Globalization more than economic progress

  • November 2, 2007
{mosimage}TORONTO - When Jesuit Father Peter Henriot arrived in Zambia 19 years ago life expectancy in the landlocked, southern African country was a rather dismal 52 years. Today Zambians can expect to be dead by 37.

The premature deaths that sustain that statistic have obvious and undeniable causes, Henriot told The Catholic Register in Toronto Oct. 26. First and foremost, there’s the desperate poverty of more than 70 per cent of Zambians. For the majority, food, water and a safe place to sleep are open questions every day.

Then there’s 17-per-cent AIDS and HIV prevalence. Combine that with the collapse of public  health care, public education and just about every other government service in the 1980s and ’90s. Basic public services disappeared when the International Monetary Fund, the World Bank and others urged Zambia to take drastic measures to reform its economy and reduce its crushing international debt burden, which reached more than $6 billion when the country qualified for the Highly Indebted Poor Countries program in 2000.

Zambia’s debt problem began when copper prices went into a two-decade slump in the 1970s. Zambia’s copper mines were almost the only way the former British colony earned hard currency on international markets, and the industry was plagued by chronic under-investment. The sort of companies that would invest in copper in Zambia were the sort that would dump toxic waste into people’s drinking water, said Henriot.

Every attempt to diversify Zambia’s economy has been cut off by United States and European trade barriers that make it next to impossible for African agriculture to compete on world markets. Zambia grows quality cotton, but can’t sell it.

 The easy and familiar answer to why Zambia’s death rate has climbed and its average life expectancy plummeted is globalization. But Henriot did not tell Canadian Catholic Organization for Development and Peace groups to oppose globalization as he toured Canada meeting with groups who are celebrating the 40th anniversary of the Canadian international development agency. If Development and Peace looks at today’s economy through the eyes of Catholic social teaching, and especially through the lens of Pope Paul VI’s Populorum Progressio, Henriot concludes they will  embrace globalization.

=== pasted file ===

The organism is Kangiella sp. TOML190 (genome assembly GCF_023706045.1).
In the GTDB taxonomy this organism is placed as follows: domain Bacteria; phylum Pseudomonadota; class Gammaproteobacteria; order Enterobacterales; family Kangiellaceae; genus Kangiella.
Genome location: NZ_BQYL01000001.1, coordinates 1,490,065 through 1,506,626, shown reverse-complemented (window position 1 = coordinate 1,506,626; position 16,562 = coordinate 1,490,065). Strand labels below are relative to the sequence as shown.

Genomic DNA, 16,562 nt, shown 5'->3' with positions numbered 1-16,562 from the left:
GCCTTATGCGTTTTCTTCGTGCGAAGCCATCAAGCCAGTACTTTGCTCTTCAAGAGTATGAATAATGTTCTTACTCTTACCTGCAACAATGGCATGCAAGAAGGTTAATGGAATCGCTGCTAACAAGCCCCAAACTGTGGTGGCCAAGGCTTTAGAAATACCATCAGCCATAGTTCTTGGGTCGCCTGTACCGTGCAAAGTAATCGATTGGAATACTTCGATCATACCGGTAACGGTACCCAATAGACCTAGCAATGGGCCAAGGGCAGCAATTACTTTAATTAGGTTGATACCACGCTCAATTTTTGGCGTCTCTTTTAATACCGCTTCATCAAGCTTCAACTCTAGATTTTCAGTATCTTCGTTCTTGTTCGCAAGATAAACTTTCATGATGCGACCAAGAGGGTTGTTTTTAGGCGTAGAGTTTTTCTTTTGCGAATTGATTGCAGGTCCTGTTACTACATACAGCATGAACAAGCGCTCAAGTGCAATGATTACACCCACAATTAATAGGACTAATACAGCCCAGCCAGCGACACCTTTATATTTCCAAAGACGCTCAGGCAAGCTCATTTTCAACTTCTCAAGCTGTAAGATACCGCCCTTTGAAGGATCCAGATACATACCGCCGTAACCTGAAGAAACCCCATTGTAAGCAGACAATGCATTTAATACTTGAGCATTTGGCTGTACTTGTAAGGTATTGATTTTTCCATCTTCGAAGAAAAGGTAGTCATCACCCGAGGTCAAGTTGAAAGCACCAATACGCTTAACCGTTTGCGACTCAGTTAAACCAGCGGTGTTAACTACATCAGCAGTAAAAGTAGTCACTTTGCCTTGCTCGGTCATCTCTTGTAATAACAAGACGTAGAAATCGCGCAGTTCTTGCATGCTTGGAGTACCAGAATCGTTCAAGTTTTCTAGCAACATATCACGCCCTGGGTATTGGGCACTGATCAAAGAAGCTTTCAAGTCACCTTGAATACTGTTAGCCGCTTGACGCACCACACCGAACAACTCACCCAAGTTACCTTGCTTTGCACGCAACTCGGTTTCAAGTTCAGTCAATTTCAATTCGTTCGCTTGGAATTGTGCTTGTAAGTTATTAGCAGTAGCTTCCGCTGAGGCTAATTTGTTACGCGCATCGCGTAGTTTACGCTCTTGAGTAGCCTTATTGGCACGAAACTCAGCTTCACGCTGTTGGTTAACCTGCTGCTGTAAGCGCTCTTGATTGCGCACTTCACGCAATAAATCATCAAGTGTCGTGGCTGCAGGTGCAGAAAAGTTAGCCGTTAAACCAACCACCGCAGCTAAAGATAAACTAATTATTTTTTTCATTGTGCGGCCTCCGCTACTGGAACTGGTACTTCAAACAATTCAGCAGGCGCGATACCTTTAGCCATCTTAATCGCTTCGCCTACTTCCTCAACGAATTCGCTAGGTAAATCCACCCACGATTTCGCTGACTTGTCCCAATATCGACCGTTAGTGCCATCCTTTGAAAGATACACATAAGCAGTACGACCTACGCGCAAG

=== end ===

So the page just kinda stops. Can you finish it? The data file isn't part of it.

True globalization isn’t just economic, said Henriot.

“It’s beyond the economic and political interdependence,” he said. “We’re ethically interconnected.”

If globalization is necessary and inevitable, then economic progress everywhere is ethically connected to development in countries like Zambia, said Henriot.

But that’s only true as long as we’re talking about people and not just numbers, he said.

While Zambia’s life expectancy has dropped, the country’s economic indicators have turned around. The numbers — Gross Domestic Income, investment, etc. — are looking up.

Aid agencies like Development and Peace are unlikely to change the basic economics that drive poverty in Africa, but that’s not their purpose, said Henriot. Catholic social teaching is about the relations between people, and Development and Peace exists to make the idea of solidarity real.

“Development and Peace needs to constantly link to people,” he said. “We are a people organization.”

Ultimately Africans will solve African economic and political problems, but they need to do it in the context of international solidarity, Henriot said.

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